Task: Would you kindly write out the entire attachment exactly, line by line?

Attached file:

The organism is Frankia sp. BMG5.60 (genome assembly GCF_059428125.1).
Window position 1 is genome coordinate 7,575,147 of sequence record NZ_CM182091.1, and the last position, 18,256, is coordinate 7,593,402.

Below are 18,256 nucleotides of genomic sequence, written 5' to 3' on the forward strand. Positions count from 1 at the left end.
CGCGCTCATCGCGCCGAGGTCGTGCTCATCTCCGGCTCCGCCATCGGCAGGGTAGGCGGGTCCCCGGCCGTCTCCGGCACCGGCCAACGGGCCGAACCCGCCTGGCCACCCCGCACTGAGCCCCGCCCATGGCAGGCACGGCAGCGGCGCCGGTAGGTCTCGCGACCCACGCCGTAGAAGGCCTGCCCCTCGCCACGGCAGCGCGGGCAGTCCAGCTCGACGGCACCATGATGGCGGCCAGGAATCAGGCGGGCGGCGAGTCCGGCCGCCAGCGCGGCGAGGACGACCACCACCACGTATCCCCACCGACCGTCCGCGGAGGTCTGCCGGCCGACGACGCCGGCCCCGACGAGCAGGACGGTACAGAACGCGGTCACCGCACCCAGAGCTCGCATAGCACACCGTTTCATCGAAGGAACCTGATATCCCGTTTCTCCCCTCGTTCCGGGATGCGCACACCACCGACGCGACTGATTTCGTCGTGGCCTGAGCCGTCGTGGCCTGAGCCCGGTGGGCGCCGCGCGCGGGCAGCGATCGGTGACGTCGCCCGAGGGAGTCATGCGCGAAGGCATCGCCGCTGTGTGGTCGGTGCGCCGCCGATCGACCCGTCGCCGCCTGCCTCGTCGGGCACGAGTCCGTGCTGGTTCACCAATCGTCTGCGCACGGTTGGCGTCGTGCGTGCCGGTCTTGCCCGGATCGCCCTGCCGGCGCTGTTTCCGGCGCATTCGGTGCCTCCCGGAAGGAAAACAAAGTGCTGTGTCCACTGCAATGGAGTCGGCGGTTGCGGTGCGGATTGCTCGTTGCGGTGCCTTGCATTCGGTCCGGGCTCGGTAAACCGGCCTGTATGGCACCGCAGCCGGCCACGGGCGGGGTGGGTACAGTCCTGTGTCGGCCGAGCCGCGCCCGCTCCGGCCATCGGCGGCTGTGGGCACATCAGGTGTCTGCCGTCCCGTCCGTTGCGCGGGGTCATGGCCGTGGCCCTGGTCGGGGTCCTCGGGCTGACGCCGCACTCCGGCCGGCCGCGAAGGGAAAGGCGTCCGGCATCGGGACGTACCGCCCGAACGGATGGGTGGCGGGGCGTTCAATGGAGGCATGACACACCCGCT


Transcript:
The organism is Frankia sp. BMG5.60 (genome assembly GCF_059428125.1).
Window position 1 is genome coordinate 7,575,147 of sequence record NZ_CM182091.1, and the last position, 18,256, is coordinate 7,593,402.

Below are 18,256 nucleotides of genomic sequence, written 5' to 3' on the forward strand. Positions count from 1 at the left end.
CGCGCTCATCGCGCCGAGGTCGTGCTCATCTCCGGCTCCGCCATCGGCAGGGTAGGCGGGTCCCCGGCCGTCTCCGGCACCGGCCAACGGGCCGAACCCGCCTGGCCACCCCGCACTGAGCCCCGCCCATGGCAGGCACGGCAGCGGCGCCGGTAGGTCTCGCGACCCACGCCGTAGAAGGCCTGCCCCTCGCCACGGCAGCGCGGGCAGTCCAGCTCGACGGCACCATGATGGCGGCCAGGAATCAGGCGGGCGGCGAGTCCGGCCGCCAGCGCGGCGAGGACGACCACCACCACGTATCCCCACCGACCGTCCGCGGAGGTCTGCCGGCCGACGACGCCGGCCCCGACGAGCAGGACGGTACAGAACGCGGTCACCGCACCCAGAGCTCGCATAGCACACCGTTTCATCGAAGGAACCTGATATCCCGTTTCTCCCCTCGTTCCGGGATGCGCACACCACCGACGCGACTGATTTCGTCGTGGCCTGAGCCGTCGTGGCCTGAGCCCGGTGGGCGCCGCGCGCGGGCAGCGATCGGTGACGTCGCCCGAGGGAGTCATGCGCGAAGGCATCGCCGCTGTGTGGTCGGTGCGCCGCCGATCGACCCGTCGCCGCCTGCCTCGTCGGGCACGAGTCCGTGCTGGTTCACCAATCGTCTGCGCACGGTTGGCGTCGTGCGTGCCGGTCTTGCCCGGATCGCCCTGCCGGCGCTGTTTCCGGCGCATTCGGTGCCTCCCGGAAGGAAAACAAAGTGCTGTGTCCACTGCAATGGAGTCGGCGGTTGCGGTGCGGATTGCTCGTTGCGGTGCCTTGCATTCGGTCCGGGCTCGGTAAACCGGCCTGTATGGCACCGCAGCCGGCCACGGGCGGGGTGGGTACAGTCCTGTGTCGGCCGAGCCGCGCCCGCTCCGGCCATCGGCGGCTGTGGGCACATCAGGTGTCTGCCGTCCCGTCCGTTGCGCGGGGTCATGGCCGTGGCCCTGGTCGGGGTCCTCGGGCTGACGCCGCACTCCGGCCGGCCGCGAAGGGAAAGGCGTCCGGCATCGGGACGTACCGCCCGAACGGATGGGTGGCGGGGCGTTCAATGGAGGCATGACACACCCGCT